Savage v. Zelent and N.C.'s Foreign-Country Money Judgments Recognition Act

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In Savage v. Zelent,[1] the North Carolina Court of Appeals decided an issue of first impression, upholding the trial court’s recognition of an £148,516.75 attorneys’ fee award from Scotland.[2] While Scottish Courts follow a “loser pay” attorney’s fees system, North Carolina does not have such a rule and believes that each party in a lawsuit should pay its own expenses with some statutory exceptions.[3] Nevertheless, the North Carolina Foreign-Country Money Judgments Recognition Act (NCFCMJRA) allows courts to recognize judgments of foreign courts.[4] 

The Uniform Foreign-Country Money Judgment Recognition Act of 1962 (UFCMJRA of 1962) codified common law rules that recognized money judgments made in other countries.[5] The intent of the UFCMJRA of 1962 was to gain reciprocity in foreign courts so that money judgments allowed in one state would be treated the same in a foreign country. Essentially, the UFCMJRA of 1962 recognizes a “judgment by a court of a foreign country that grants or denies recovery of a sum of money, other than for taxes, fines, or domestic support.”[6] The judgment also has to be “final, conclusive, and enforceable under the law of that country, unless one of the grounds for non-recognition specified in the Uniform Act applies.”[7] The UFCMJRA of 1962 stipulated three mandatory, and eight discretionary, grounds for non-recognition.[8] In 2005, the National Conference of Commissioners on Uniform State Laws revised the UFCMJRA of 1962, and in 2009, North Carolina revised its Act in accordance with the revision and additions of the 2005 Act. Formally, the NCFCMJRA is a new statute with some departures from, and additions to, the 1962 Act. The practical effects, however, are the same.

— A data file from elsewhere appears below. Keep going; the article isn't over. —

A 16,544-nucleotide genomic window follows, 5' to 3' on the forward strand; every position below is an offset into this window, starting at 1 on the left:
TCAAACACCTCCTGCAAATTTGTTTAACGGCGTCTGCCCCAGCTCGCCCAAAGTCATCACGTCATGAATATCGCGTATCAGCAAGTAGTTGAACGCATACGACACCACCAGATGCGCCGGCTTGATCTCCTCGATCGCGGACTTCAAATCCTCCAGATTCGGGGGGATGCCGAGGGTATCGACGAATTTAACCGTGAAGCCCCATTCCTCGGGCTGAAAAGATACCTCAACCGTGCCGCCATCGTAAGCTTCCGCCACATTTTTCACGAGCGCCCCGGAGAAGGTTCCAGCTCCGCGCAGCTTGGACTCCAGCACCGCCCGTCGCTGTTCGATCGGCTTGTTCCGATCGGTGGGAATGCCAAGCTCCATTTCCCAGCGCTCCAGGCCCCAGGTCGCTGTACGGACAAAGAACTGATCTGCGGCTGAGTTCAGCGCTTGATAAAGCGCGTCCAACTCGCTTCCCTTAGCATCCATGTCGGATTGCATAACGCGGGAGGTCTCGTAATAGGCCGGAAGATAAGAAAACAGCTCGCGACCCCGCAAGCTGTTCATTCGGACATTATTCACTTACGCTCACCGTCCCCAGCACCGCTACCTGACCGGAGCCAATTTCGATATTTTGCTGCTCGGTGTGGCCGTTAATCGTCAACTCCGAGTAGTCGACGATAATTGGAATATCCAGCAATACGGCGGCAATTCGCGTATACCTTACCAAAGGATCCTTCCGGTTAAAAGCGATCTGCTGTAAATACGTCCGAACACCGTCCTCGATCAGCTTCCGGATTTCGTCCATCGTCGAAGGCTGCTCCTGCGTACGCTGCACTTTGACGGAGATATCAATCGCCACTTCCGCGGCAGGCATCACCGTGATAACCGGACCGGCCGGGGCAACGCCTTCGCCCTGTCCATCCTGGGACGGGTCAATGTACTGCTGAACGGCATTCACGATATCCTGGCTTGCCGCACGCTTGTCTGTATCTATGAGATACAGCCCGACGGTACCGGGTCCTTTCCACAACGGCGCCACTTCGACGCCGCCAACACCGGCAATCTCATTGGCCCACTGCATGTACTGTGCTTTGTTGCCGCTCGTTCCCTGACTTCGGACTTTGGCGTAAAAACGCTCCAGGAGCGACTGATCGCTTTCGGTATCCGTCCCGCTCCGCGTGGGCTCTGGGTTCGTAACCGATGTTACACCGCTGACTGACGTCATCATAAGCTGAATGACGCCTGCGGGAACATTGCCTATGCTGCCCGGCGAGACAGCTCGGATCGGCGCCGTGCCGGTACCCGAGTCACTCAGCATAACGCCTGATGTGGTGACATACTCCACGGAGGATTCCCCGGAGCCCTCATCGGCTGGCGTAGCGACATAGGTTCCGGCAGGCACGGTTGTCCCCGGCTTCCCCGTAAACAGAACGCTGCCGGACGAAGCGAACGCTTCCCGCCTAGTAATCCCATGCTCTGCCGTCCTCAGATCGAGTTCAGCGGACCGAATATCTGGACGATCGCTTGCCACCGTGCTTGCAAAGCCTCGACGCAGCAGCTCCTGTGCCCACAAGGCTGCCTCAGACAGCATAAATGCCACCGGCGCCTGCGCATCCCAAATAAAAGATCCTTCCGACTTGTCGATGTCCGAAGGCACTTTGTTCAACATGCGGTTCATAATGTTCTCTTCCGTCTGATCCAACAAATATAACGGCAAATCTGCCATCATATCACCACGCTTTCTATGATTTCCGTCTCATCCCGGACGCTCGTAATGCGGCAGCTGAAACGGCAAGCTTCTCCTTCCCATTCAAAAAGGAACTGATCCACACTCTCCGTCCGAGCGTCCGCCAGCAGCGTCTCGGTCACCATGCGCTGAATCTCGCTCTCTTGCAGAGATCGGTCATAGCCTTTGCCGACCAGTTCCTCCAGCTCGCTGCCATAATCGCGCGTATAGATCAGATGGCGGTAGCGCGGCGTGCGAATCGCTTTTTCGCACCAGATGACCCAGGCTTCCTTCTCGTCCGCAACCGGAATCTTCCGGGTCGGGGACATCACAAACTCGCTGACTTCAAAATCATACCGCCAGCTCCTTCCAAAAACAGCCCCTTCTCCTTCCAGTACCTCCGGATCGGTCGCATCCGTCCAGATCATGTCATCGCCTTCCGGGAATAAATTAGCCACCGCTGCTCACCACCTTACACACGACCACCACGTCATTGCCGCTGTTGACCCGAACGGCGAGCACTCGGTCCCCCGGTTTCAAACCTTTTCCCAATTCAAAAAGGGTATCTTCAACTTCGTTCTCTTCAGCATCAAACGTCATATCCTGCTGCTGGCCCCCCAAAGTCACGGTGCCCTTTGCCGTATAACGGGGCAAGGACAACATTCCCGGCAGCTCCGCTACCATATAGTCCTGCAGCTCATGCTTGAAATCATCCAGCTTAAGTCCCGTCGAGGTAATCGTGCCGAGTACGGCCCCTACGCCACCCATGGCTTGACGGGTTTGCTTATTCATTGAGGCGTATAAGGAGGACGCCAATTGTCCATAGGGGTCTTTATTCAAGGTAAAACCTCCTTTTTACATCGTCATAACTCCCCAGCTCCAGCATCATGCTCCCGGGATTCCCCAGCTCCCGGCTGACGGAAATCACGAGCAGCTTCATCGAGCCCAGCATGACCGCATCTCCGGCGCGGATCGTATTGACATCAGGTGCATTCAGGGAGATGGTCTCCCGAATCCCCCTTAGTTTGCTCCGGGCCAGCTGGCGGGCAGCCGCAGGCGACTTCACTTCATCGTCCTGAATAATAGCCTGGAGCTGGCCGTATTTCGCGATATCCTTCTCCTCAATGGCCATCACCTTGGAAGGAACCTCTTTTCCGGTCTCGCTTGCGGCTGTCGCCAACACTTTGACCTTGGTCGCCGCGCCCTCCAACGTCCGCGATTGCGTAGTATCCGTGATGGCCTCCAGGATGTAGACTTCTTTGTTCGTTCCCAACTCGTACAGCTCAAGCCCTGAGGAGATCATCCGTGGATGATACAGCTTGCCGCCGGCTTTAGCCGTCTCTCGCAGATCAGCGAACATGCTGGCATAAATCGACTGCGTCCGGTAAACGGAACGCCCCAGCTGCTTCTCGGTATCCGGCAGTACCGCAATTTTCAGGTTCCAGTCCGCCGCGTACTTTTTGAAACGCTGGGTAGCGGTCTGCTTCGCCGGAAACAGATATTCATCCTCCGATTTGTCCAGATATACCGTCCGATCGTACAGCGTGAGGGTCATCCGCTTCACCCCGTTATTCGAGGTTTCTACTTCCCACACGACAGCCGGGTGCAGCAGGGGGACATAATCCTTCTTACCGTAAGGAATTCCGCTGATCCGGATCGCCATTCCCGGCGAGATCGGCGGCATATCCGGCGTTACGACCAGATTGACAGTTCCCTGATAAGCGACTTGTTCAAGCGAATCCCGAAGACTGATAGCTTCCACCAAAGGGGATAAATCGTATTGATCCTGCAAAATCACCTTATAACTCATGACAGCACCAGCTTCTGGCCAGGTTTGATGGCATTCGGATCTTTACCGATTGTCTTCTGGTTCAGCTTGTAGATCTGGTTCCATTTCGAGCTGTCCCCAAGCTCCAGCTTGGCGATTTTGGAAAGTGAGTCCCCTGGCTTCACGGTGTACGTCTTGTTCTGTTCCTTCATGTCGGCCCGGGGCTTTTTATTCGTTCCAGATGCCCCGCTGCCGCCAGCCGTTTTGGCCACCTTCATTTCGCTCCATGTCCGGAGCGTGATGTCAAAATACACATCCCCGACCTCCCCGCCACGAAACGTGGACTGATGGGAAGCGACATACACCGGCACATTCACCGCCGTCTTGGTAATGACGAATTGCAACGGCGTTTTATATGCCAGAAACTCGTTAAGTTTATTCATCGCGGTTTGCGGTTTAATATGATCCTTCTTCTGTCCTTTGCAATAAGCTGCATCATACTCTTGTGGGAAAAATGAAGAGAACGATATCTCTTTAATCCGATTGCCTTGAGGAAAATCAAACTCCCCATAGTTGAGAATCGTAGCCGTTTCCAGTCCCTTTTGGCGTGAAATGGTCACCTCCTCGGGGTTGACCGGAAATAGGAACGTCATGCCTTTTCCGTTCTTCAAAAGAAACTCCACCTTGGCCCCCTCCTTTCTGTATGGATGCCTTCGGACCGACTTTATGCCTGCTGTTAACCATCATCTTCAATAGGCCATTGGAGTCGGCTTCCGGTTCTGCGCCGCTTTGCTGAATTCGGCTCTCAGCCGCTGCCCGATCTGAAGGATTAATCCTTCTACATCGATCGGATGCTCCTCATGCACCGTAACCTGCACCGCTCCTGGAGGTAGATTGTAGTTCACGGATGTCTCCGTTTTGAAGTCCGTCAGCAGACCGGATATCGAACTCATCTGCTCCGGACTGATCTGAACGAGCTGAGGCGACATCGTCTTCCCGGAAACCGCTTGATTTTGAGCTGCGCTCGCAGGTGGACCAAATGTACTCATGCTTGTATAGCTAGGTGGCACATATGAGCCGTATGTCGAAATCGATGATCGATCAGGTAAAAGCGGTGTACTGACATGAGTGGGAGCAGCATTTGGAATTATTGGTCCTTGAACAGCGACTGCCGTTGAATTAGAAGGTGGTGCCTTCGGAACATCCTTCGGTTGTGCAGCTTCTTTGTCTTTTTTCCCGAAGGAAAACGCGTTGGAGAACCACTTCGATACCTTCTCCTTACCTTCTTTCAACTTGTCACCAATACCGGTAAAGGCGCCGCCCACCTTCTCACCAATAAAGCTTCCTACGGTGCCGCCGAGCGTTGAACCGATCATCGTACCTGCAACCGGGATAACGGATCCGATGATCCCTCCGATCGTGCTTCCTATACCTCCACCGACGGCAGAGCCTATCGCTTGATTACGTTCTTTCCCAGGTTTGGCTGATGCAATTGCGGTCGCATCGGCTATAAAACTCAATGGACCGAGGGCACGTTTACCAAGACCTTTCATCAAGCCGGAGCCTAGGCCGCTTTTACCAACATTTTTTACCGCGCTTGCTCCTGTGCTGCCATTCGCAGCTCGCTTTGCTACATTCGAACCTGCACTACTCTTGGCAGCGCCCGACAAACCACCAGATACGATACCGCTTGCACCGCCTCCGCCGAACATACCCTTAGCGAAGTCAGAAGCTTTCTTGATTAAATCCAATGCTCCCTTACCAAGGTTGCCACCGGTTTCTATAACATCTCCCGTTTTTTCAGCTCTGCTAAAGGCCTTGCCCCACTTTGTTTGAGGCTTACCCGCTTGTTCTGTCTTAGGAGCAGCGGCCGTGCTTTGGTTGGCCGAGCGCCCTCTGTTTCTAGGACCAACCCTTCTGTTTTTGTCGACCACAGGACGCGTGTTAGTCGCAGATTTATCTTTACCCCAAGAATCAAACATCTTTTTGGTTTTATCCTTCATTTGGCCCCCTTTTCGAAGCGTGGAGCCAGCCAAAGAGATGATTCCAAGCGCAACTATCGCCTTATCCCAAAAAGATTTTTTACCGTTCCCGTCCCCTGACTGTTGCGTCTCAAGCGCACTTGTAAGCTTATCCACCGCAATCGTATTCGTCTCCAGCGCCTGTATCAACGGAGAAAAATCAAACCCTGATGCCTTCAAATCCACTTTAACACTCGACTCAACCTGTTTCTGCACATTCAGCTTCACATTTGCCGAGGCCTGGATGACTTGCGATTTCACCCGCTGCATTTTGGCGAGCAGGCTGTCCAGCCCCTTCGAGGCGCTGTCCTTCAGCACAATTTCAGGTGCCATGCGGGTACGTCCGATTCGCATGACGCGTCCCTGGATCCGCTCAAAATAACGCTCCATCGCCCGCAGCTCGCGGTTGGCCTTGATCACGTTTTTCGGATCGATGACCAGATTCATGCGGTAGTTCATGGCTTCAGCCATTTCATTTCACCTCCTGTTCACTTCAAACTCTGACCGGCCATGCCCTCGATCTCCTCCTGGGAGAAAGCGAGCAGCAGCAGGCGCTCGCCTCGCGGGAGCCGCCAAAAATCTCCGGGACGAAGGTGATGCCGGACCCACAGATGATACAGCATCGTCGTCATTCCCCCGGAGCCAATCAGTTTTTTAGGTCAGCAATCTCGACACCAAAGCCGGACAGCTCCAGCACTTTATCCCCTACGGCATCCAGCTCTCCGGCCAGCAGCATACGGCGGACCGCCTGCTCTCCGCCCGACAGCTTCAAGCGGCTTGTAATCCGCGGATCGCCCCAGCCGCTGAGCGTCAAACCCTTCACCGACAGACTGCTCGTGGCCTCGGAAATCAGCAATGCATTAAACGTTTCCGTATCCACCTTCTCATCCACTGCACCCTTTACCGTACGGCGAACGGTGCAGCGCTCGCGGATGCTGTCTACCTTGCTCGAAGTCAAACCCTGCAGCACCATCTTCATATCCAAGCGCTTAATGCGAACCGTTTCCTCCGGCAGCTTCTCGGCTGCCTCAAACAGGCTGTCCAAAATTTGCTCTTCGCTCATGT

North Carolina General Assembly
Responding to recent revisions of the Uniform Foreign-Country 
Money Judgment Recognition Act of 1962, the N.C. General Assembly's  
related Act is  already taking effect. Photo via Wikimedia Commons.

In Savage v. Zelent, the defendant, Zelent, a former girlfriend of Savage, alleged that a Scottish judgment awarded in Savage’s favor for attorney’s fees should not be recognized in North Carolina because the judgment occurred in connection with a domestic suit and was against public policy.[9] The North Carolina Court of Appeals interpreted two subdivisions of the revised NCFCMJRA. The North Carolina Court of Appeals interpreted subdivision (b)(3), which contains modified language from the previous North Carolina Act, and subdivision (c)(7), a new provision.[10] In subdivision (b)(3), the General Statutes Commission substituted “alimony, support, or maintenance in matrimonial or family matters” for the Uniform Act language “divorce, support, or maintenance, or other judgment rendered in connection with domestic relations.”[11] The court held that they would not read the statute to substitute the word “for” and replace it with the phrase “arising out of,” keeping the statute from reading “judgment [arising out of] a claim for alimony, support, or maintenance,” and allowing the Scottish judgment, rather, to remain a judgment “for” attorneys' fees and expenses incurred by plaintiff and awarded against defendant.[12]